Social impact

Telecommunication has played a significant role in social relationships. Nevertheless' devices like the telephone system were originally advertised with an emphasis on the practical dimensions of the device (such as the ability to conduct business or order home services) as opposed to the social dimensions. It was not until the late 1920s and 1930s that the social dimensions of the device became a prominent theme in telephone advertisements. New promotions started appealing to consumers' emotions, stressing the importance of social conversations and staying connected to family and friends.

Since then the role that telecommunications has played in social relations has become increasingly important. In recent years, the popularity of social networking site has increased dramatically. These sites allow users to communicate with each other as well as post photographs, events and profiles for others to see. The profiles can list a person's age, interests, sexuality and relationship status. In this way, these sites can play important role in everything from organising social engagements to courtship.

Prior to social networking sites, technologies like SMS and the telephone also had a significant impact on social interactions. In 2000, market research group Ipsos MORI reported that 81% of 15 to 24 year-old SMS users in the United Kingdom had used the service to coordinate social arrangements and 42% to flirt.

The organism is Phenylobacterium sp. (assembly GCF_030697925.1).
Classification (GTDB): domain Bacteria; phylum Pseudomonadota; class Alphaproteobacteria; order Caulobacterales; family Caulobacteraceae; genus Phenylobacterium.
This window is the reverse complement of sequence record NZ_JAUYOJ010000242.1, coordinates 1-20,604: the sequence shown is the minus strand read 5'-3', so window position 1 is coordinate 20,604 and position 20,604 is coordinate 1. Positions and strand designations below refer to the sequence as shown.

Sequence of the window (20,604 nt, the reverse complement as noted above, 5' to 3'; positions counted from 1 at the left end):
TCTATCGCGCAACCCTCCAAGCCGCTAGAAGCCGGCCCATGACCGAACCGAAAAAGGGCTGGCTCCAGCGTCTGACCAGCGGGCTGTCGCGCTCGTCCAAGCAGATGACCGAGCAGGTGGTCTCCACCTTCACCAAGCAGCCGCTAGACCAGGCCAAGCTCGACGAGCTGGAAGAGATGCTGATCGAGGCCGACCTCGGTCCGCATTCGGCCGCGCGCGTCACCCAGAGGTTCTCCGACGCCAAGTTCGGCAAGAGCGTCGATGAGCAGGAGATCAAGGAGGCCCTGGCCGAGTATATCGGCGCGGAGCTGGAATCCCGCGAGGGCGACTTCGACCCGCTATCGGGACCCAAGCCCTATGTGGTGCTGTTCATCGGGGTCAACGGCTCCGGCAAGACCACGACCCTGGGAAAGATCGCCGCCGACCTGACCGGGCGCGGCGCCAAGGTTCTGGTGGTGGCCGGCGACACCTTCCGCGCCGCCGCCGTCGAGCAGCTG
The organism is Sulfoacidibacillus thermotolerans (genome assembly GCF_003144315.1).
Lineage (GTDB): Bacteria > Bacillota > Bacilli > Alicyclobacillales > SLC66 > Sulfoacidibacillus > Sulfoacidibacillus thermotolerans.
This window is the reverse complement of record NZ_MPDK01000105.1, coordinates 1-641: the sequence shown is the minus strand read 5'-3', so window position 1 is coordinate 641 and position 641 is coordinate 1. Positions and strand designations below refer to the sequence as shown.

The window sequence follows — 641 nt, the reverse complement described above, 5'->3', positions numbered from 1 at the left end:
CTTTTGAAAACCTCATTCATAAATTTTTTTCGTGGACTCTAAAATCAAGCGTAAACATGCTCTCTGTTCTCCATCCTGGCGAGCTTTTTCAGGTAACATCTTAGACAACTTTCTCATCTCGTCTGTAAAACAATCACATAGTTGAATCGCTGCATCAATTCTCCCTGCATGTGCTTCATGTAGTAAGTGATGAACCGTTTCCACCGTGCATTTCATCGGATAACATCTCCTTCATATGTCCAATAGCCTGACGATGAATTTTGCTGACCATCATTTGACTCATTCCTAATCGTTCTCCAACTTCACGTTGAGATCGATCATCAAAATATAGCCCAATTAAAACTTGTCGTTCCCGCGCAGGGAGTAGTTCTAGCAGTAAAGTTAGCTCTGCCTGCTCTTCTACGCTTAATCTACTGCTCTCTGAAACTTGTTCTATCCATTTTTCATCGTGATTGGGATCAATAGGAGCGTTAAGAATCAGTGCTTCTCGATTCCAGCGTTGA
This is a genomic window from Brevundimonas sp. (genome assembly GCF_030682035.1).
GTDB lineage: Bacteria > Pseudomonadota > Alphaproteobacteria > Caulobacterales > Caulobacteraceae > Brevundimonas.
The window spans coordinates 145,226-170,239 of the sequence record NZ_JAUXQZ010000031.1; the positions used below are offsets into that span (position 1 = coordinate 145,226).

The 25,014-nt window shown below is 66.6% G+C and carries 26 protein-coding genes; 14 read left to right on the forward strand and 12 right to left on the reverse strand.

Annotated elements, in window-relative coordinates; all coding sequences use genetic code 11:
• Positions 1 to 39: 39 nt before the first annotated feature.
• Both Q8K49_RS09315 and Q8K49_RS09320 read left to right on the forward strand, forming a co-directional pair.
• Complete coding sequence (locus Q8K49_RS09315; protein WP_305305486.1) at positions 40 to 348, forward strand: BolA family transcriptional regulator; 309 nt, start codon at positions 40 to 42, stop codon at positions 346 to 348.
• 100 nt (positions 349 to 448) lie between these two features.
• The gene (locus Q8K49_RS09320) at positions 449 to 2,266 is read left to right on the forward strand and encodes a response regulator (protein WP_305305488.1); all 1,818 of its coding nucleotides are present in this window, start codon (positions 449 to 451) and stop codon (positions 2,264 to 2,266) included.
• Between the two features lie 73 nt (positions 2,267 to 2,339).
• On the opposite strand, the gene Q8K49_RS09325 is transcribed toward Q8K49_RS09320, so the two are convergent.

Other impacts

In cultural terms, telecommunication has increased the public's ability to access to music and film. With television, people can watch films they have not seen before in their own home without having to travel to the video store or cinema. With radio and the Internet, people can listen to music they have not heard before without having to travel to the music store.

Telecommunication has also transformed the way people receive their news.

A survey by the non-profit Pew Internet and American Life Project found that when just over 3,000 people living in the United States were asked where they got their news "yesterday", more people said television or radio than newspapers. The results are summarised in the following table (the percentages add up to more than 100% because people were able to specify more than one source).

Local TV

National TV

Radio

Local paper

Internet

National paper

59%

47%

44%

38%

23%

12%

Telecommunication has had an equally significant impact on advertising. TNS Media Intelligence reported that in 2007, 58% of advertising expenditure in the United States was spent on mediums that depend upon telecommunication. The results are summarised in the following table.

Internet

Radio

Cable TV

Syndicated TV

Spot TV

Network TV

Newspaper

Magazine

Outdoor

Total

Percent

7.6%

7.2%

12.1%

2.8%

11.3%

17.1%

18.9%

20.4%

2.7%

100%

Dollars

$11.31 billion

$10.69 billion

$18.02 billion

$4.17 billion

$16.82 billion

$25.42 billion

$28.22 billion

$30.33 billion

$4.02 billion

$149 billion